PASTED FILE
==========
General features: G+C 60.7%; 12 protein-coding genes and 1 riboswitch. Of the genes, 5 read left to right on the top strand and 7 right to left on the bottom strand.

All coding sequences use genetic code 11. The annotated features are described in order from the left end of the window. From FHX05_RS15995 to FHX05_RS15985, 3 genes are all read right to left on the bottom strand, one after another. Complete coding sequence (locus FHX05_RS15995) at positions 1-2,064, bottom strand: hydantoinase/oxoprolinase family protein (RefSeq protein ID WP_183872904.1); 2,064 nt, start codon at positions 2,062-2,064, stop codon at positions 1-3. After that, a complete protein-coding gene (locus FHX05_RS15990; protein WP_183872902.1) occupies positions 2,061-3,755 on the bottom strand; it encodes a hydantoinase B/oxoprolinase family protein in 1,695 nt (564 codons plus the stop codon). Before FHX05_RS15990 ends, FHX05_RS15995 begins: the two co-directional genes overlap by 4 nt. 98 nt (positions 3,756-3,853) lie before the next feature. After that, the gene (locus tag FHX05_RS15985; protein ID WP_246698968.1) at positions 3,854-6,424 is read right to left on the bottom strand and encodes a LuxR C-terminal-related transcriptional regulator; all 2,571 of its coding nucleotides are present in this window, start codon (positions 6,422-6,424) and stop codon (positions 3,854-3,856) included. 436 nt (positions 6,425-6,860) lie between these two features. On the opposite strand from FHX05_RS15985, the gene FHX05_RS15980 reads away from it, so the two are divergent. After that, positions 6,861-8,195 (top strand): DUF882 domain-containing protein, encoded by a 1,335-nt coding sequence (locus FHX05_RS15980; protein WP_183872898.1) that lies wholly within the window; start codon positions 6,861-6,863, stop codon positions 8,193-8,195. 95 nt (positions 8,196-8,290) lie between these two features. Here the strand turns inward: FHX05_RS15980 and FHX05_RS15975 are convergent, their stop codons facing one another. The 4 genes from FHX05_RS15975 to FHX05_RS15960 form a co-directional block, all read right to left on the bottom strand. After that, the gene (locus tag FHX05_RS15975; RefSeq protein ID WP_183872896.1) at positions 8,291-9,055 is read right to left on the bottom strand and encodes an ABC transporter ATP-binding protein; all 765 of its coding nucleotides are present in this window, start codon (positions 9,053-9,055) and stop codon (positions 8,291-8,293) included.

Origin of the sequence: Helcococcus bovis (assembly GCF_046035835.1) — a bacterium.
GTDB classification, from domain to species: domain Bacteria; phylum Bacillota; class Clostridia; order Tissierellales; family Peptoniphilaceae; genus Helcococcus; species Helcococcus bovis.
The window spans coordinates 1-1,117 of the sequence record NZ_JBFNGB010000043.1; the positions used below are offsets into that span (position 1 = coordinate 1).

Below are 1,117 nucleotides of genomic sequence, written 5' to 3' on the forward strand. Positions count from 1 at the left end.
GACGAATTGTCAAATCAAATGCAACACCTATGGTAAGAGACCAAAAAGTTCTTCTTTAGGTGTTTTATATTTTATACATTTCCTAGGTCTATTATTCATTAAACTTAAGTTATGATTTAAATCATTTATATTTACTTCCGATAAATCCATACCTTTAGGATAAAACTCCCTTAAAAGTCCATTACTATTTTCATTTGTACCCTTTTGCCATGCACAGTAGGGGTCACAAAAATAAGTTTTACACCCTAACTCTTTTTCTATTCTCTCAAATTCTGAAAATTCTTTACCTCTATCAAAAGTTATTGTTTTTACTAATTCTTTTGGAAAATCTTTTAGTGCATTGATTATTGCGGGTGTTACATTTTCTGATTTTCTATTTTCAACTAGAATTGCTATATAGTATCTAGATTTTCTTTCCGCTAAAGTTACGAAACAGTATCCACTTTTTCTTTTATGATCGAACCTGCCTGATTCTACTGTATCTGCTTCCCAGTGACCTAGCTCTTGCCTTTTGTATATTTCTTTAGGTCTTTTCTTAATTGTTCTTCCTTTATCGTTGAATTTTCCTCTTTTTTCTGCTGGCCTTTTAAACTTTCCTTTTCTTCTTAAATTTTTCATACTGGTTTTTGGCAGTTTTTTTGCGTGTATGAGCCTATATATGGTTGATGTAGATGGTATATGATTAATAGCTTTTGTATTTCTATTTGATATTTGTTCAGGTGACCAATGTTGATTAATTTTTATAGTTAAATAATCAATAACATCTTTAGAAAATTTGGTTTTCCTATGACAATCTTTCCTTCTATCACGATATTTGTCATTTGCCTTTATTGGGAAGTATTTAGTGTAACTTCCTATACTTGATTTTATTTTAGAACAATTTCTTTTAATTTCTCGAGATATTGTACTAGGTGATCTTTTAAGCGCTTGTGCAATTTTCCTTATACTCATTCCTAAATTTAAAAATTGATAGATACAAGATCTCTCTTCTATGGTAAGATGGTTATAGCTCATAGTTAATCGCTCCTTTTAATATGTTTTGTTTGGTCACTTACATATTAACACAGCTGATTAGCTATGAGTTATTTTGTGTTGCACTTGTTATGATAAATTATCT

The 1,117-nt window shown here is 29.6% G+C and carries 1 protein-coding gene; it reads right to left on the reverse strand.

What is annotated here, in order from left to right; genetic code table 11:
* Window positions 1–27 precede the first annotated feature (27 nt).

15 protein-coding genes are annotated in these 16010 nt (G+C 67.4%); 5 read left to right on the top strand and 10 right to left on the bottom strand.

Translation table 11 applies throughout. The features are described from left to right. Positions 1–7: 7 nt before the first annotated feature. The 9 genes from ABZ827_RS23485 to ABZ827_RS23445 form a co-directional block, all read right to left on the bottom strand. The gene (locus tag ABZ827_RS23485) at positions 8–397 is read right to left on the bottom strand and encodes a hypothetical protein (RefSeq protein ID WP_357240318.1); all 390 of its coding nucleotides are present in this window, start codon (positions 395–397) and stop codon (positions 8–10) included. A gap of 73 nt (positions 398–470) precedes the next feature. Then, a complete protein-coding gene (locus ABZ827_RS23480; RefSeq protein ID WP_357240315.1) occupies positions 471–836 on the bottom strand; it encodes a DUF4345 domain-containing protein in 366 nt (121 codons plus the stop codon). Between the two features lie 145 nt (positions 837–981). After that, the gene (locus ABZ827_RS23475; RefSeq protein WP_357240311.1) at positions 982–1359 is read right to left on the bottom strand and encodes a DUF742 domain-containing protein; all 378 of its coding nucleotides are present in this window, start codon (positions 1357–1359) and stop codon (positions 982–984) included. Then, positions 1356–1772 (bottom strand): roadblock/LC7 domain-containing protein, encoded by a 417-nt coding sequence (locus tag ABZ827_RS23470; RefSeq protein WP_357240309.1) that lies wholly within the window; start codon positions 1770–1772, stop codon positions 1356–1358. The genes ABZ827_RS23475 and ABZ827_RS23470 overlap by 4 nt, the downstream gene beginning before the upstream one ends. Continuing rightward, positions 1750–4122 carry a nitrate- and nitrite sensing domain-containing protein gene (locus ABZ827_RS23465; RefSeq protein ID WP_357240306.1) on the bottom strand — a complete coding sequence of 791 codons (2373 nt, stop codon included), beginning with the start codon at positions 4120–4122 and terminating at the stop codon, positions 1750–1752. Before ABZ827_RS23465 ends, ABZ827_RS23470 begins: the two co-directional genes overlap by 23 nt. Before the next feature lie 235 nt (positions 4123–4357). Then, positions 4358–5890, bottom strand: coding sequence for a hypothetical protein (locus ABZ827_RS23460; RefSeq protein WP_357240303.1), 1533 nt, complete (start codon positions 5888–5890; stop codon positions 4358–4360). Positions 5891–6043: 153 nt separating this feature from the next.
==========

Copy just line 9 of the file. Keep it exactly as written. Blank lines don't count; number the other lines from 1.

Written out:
What is annotated here, in order from left to right; genetic code table 11: